The more recent Beta Building project for international pharmaceutical giant GlaxoSmithKline (GSK) demonstrates the potential of model-based design and planning to bring DfMA to more jobsites. GKS wanted to be able to build facilities more quickly. Just as importantly, the company wanted to make it easier to open high-quality pharmaceutical facilities in the developing world. Turning to Bryden Wood, GSK was open to an innovative approach.
To get started, the Bryden Wood team modeled different options in Revit. Using 3D visualizations to communicate with GSK’s pharmaceutical experts streamlined the process. GSK could then outline its needs and work with Bryden Wood to configure a solution, which might be a new facility or changes to an existing facility.
Bryden Wood implemented its “factory- in-a-box” approach, in which color-coded components are prefabricated off-site, loaded into a shipping container, and then shipped to the destination jobsite anywhere in the world. At the jobsite, only simple tools and techniques are required to put the factory together. Using a color-coded BIM model that matches the color-coded components, the construction team—made up of nonconstruction workers—is able to assemble the parts quickly and easily. The benefits of this modular-construction method are waste reduction, cost savings, and productivity increases.
“Component modeling in Revit advanced so quickly that we gave GSK subject-matter experts space in our office,” says Johnston. “We didn’t waste days gathering feedback, instead the experts helped us refine a library of pharmaceutical factory components in real time.”
Creating design models in Revit were just the beginning. Bryden Wood then used Navisworks construction-planning software to sequence possible manufacturing and assembly options. In an iterative process, the team used the outputs to improve the design and inform manufacturing. To plan fabrication, Bryden Wood modeled components in manufacturing and fabrication applications, including Inventor 3D CAD software and Fabrication CADmep detailing software.
The resulting beta “factory in a box” went up in 60% less time and required 75% less labor than a traditional project. Despite investing significant time and effort refining the Beta Building, GSK found that the project was cost neutral, with the outcome costing about the same as traditional construction.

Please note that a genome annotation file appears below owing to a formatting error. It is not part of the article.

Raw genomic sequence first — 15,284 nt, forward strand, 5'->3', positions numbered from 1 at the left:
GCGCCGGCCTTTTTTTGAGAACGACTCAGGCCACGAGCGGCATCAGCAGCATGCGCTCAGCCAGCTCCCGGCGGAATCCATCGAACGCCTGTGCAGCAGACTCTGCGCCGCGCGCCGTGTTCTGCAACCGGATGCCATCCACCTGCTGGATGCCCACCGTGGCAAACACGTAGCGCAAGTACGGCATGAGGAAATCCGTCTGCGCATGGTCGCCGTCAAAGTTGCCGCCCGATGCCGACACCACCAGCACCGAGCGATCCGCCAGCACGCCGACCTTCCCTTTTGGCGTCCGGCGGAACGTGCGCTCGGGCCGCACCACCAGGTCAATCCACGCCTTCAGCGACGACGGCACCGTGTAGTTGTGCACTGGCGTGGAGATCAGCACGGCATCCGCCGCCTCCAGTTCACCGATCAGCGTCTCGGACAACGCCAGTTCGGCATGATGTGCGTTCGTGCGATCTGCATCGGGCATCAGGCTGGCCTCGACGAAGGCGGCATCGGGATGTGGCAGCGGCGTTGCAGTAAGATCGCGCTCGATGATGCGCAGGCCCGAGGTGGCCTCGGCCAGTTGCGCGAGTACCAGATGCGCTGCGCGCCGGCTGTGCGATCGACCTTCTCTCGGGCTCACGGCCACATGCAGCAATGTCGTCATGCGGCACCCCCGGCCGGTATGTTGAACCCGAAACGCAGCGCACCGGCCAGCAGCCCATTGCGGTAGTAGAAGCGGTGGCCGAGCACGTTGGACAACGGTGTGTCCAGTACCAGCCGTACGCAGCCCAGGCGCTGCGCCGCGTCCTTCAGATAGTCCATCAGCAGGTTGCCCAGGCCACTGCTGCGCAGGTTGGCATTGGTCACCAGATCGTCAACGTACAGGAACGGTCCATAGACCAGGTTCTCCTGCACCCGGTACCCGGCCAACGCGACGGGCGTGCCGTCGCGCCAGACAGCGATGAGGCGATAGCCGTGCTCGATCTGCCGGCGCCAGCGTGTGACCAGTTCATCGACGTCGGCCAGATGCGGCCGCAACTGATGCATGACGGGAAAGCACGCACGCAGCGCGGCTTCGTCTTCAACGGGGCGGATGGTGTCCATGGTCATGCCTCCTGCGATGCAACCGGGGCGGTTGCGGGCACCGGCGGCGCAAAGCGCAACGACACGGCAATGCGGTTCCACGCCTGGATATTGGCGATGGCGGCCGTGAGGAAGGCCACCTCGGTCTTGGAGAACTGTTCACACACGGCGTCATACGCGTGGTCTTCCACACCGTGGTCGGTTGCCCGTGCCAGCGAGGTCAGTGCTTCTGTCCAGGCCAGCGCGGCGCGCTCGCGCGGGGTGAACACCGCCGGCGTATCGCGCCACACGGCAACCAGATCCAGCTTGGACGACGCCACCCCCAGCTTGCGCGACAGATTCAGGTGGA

“On the GSK beta factory, we were able to develop something that could go up easily in just about any location,” says Johnston. “To assemble the initial Beta Building, we trained a team of military veterans with little or no construction experience. We showed them Navisworks models and 3D assembly sequences as part of the training. They understood what they needed to do, and they delivered in less than half the time you’d expect from a traditional approach.”
London traffic and transport has long been plagued by a problem—there are few good ways to cross the city from east to west. London Underground lines that do travel from east to west are typically clogged with passengers. The £15.4 billion London Crossrail project will address the problem by adding new underground tunnels to the transport system.
Contractor Laing O’Rourke won a contract to construct a portion of the project, including additions to the busy Tottenham Court Road, Liverpool Street, and Whitechapel stations. To avoid constructability issues, Laing O’Rourke turned to Bryden Wood to apply its DfMA expertise to the undertaking.
“People had the right components, in the right place, at the right time. So far, they’ve installed thousands of panels—not a single one didn’t fit or required rework. Everything was modeled in Revit and Navisworks, and everything progressed as modeled.”
The Bryden Wood team explored the existing design with an eye to manufacturing the tunnel panels off-site for quick on-site assembly. Breaking the design into the smallest details, the team modeled every aspect in Revit. They also used Dynamo, a computational design tool, to help automatically model hundreds of possible fabrication and assembly options to find the most efficient way to realize the tunnel. Using Navisworks, they sequenced the assembly process and addressed constructability issues in advance.
“We received a lovely concept to get us started, and we broke down the tunnel design components,” says Johnston. “The idea was to find the best way to make as much as we could off-site, and bring the pieces underground for fast assembly. DfMA requires a workflow that accounts for construction-site conditions from the beginning. People on-site should be able to spend all their time assembling—not standing around troubleshooting.”
Working from Bryden Wood models, manufacturers created the panels for the stations and tunnels. As needed, trucks brought the panels to the jobsites— always at night to avoid congested traffic. Navisworks helped plan every move in advance. When they came to the jobsite each morning, the people got to work assembling the tunnel panels. After work began, something unexpected happened. The assemblers found the panels so easy to assemble that the team had to accelerate the manufacturing schedule.
Johnston describes the assembly success: “People had the right components, in the right place, at the right time. So far, they’ve installed thousands of panels—not a single one didn’t fit or required rework. Everything was modeled in Revit and Navisworks, and everything progressed as modeled.”
Modeling design for manufacturing and assembly from the start
Bryden Wood’s long history with DfMA gives Johnston a distinct perspective on its future. “The way we build needs to change to become more efficient,” he says. “Otherwise, it will be impossible to create a built environment that meets society’s needs. DfMA brings the efficiencies of manufacturing to construction— with speed and flexibility. Revit and other BIM tools should play key roles in helping more project teams model design for manufacturing and assembly from the very beginning.”